U.S. stocks fell sharply on Wednesday, a session marred by technical trouble that derailed operations at the New York Stock Exchange for hours, as a rout in Chinese equities heightened concerns about the global economy.
Investors' nerves were frayed by the economic crisis in Greek, declining prices for commodities and Chinese equities, said Paul Nolte, senior vice president and portfolio manager at Kingsview Asset Management.
"Whether it's China in the East or Greece in Europe, those are the two big concerns. China collapsing would have a major impact on global trade," said Nolte, who likened the scenario to the U.S. market crash in 2000 after the tech bubble burst. The Chinese market "ran up hugely on speculation, so so you had every farmer involved in the market. We could see the Chinese economy slowing further."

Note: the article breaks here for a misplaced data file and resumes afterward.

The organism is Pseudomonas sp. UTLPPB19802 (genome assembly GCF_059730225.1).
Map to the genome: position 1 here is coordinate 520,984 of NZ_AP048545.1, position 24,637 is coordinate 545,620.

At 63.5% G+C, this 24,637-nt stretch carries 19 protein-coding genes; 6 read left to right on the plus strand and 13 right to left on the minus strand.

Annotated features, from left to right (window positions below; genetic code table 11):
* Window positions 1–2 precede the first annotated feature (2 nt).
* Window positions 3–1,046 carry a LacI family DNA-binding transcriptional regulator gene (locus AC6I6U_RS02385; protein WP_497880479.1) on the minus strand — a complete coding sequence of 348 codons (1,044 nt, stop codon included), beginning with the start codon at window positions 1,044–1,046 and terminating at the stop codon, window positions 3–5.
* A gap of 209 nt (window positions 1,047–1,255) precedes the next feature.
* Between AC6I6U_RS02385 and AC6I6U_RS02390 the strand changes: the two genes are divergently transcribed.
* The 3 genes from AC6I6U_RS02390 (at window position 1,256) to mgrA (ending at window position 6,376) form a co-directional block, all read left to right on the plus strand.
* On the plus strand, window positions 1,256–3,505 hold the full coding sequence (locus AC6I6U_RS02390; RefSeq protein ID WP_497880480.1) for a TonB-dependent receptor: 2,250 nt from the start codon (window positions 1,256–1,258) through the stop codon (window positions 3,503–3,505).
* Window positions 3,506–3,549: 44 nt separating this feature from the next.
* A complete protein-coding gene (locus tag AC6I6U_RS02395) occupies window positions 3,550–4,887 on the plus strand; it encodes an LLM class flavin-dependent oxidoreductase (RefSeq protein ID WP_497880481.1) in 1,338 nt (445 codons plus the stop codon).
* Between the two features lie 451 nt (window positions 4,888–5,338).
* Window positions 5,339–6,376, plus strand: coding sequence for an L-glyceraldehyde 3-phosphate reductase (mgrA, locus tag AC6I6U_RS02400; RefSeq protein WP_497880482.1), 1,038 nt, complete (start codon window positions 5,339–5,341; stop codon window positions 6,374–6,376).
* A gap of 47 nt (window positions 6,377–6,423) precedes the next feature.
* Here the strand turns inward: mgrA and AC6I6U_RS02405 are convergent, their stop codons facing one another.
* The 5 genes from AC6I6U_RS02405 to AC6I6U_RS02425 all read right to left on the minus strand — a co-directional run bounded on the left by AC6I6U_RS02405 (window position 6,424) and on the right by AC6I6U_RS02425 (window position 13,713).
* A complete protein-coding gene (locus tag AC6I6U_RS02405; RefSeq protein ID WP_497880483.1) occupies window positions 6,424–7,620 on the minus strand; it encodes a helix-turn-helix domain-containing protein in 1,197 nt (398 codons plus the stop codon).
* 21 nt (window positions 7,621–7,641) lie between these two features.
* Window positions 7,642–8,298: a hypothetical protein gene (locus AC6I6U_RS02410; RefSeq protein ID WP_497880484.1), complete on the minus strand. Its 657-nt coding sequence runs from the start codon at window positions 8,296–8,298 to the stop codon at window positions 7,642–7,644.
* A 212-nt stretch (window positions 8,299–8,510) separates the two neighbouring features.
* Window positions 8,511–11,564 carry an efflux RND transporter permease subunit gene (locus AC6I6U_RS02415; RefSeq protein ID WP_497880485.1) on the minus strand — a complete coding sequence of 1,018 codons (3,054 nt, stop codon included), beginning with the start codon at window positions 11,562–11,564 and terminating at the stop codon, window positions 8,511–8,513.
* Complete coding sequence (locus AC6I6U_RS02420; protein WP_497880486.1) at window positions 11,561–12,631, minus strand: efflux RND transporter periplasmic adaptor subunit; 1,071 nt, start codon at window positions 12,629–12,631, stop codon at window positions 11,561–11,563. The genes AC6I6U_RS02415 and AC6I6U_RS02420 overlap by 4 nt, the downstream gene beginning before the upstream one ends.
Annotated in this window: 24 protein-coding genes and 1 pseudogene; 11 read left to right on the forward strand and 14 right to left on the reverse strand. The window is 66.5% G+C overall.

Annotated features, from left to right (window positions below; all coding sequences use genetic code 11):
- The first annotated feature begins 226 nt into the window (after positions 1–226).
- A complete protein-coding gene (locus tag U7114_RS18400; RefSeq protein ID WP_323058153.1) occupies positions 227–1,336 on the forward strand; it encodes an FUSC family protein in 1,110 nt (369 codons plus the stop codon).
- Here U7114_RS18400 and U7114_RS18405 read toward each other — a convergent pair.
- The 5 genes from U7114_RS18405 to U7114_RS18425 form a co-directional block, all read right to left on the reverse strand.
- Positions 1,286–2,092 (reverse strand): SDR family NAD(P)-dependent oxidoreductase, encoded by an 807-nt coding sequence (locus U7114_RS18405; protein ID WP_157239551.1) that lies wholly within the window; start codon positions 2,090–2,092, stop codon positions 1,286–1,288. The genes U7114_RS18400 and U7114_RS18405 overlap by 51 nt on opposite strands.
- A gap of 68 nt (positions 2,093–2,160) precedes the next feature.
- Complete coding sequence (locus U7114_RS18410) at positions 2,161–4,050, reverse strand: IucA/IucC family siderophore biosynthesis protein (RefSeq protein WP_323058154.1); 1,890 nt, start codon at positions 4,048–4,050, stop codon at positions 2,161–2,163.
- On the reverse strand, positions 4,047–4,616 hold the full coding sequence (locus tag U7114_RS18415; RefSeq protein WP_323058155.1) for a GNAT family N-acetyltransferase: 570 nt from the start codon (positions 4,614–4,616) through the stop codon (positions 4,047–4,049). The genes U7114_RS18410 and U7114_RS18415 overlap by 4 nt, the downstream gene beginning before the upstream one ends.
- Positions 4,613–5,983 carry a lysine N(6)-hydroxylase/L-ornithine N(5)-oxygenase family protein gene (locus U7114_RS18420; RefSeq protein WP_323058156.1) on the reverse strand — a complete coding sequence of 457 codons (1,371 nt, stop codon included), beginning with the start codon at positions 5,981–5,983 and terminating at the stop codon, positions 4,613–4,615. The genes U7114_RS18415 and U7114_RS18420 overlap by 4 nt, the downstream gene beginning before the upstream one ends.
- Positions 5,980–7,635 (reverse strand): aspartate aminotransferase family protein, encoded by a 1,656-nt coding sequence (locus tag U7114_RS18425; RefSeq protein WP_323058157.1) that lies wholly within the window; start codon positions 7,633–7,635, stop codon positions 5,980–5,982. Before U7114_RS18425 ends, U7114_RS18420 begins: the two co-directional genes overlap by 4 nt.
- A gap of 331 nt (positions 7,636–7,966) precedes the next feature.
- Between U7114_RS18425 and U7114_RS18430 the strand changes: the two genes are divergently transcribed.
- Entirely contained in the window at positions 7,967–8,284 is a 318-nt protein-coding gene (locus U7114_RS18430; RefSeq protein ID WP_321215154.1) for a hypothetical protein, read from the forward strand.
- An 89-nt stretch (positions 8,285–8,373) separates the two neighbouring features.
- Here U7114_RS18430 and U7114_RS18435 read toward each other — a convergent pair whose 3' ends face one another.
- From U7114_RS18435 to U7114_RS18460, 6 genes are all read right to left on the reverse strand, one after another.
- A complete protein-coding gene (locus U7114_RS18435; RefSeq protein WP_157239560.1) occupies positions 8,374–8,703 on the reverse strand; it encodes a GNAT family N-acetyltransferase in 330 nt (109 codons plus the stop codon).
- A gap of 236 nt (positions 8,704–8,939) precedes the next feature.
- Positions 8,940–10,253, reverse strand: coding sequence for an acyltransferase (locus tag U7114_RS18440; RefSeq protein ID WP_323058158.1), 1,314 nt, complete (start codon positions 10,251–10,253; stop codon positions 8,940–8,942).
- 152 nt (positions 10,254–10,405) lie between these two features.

Alcoa (AA) fell just over 5 percent ahead of the aluminum producer's earnings report after the market close.
The Dow Jones Industrial Average (dji) shed 261 points, or 1.5 percent, to 17,515.
The S&P 500 (spx) declined 35 points, or 1.7 percent, to 2,047.
The Nasdaq Composite (comp) dropped 88 points, or 1.8 percent to 4,910.
Minutes from the Federal Reserve's last policy gathering had central bankers in June viewing the economy as heading towards conditions that would warrant a hike in interest rates, but that optimism was tempered by concern about global events and soft consumer spending.